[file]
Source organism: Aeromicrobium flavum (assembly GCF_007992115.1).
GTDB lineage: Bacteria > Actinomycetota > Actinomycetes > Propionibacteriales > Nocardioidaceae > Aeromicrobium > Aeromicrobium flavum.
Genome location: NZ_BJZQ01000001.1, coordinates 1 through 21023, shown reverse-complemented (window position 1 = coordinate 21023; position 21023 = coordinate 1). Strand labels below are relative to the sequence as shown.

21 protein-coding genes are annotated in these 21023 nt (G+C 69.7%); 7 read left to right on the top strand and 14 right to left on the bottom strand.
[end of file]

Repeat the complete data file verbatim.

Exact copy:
Source organism: Aeromicrobium flavum (assembly GCF_007992115.1).
GTDB lineage: Bacteria > Actinomycetota > Actinomycetes > Propionibacteriales > Nocardioidaceae > Aeromicrobium > Aeromicrobium flavum.
Genome location: NZ_BJZQ01000001.1, coordinates 1 through 21023, shown reverse-complemented (window position 1 = coordinate 21023; position 21023 = coordinate 1). Strand labels below are relative to the sequence as shown.

21 protein-coding genes are annotated in these 21023 nt (G+C 69.7%); 7 read left to right on the top strand and 14 right to left on the bottom strand.